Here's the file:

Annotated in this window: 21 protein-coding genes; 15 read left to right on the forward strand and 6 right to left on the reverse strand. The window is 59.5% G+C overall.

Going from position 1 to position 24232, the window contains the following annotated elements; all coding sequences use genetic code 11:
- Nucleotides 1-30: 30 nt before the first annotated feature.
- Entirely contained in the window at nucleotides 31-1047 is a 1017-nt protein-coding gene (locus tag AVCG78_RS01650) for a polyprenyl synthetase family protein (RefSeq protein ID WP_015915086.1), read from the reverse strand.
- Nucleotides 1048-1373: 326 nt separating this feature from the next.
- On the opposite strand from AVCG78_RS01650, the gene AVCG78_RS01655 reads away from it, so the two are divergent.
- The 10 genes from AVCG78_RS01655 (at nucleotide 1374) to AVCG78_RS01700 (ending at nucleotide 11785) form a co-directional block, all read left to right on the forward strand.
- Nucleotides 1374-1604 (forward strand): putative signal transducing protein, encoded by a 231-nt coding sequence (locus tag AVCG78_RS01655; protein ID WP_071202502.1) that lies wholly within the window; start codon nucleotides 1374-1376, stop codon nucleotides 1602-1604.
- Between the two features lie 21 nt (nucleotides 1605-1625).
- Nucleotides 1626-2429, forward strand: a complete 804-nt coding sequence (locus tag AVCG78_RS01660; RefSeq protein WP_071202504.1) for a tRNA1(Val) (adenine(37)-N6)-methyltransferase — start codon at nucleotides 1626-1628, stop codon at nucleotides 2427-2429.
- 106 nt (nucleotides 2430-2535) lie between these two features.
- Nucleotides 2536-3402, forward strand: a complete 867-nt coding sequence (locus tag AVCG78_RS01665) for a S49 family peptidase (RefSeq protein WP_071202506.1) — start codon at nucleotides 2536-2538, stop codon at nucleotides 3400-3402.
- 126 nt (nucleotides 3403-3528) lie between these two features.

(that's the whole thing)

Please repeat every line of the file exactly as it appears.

Annotated in this window: 21 protein-coding genes; 15 read left to right on the forward strand and 6 right to left on the reverse strand. The window is 59.5% G+C overall.

Going from position 1 to position 24232, the window contains the following annotated elements; all coding sequences use genetic code 11:
- Nucleotides 1-30: 30 nt before the first annotated feature.
- Entirely contained in the window at nucleotides 31-1047 is a 1017-nt protein-coding gene (locus tag AVCG78_RS01650) for a polyprenyl synthetase family protein (RefSeq protein ID WP_015915086.1), read from the reverse strand.
- Nucleotides 1048-1373: 326 nt separating this feature from the next.
- On the opposite strand from AVCG78_RS01650, the gene AVCG78_RS01655 reads away from it, so the two are divergent.
- The 10 genes from AVCG78_RS01655 (at nucleotide 1374) to AVCG78_RS01700 (ending at nucleotide 11785) form a co-directional block, all read left to right on the forward strand.
- Nucleotides 1374-1604 (forward strand): putative signal transducing protein, encoded by a 231-nt coding sequence (locus tag AVCG78_RS01655; protein ID WP_071202502.1) that lies wholly within the window; start codon nucleotides 1374-1376, stop codon nucleotides 1602-1604.
- Between the two features lie 21 nt (nucleotides 1605-1625).
- Nucleotides 1626-2429, forward strand: a complete 804-nt coding sequence (locus tag AVCG78_RS01660; RefSeq protein WP_071202504.1) for a tRNA1(Val) (adenine(37)-N6)-methyltransferase — start codon at nucleotides 1626-1628, stop codon at nucleotides 2427-2429.
- 106 nt (nucleotides 2430-2535) lie between these two features.
- Nucleotides 2536-3402, forward strand: a complete 867-nt coding sequence (locus tag AVCG78_RS01665) for a S49 family peptidase (RefSeq protein WP_071202506.1) — start codon at nucleotides 2536-2538, stop codon at nucleotides 3400-3402.
- 126 nt (nucleotides 3403-3528) lie between these two features.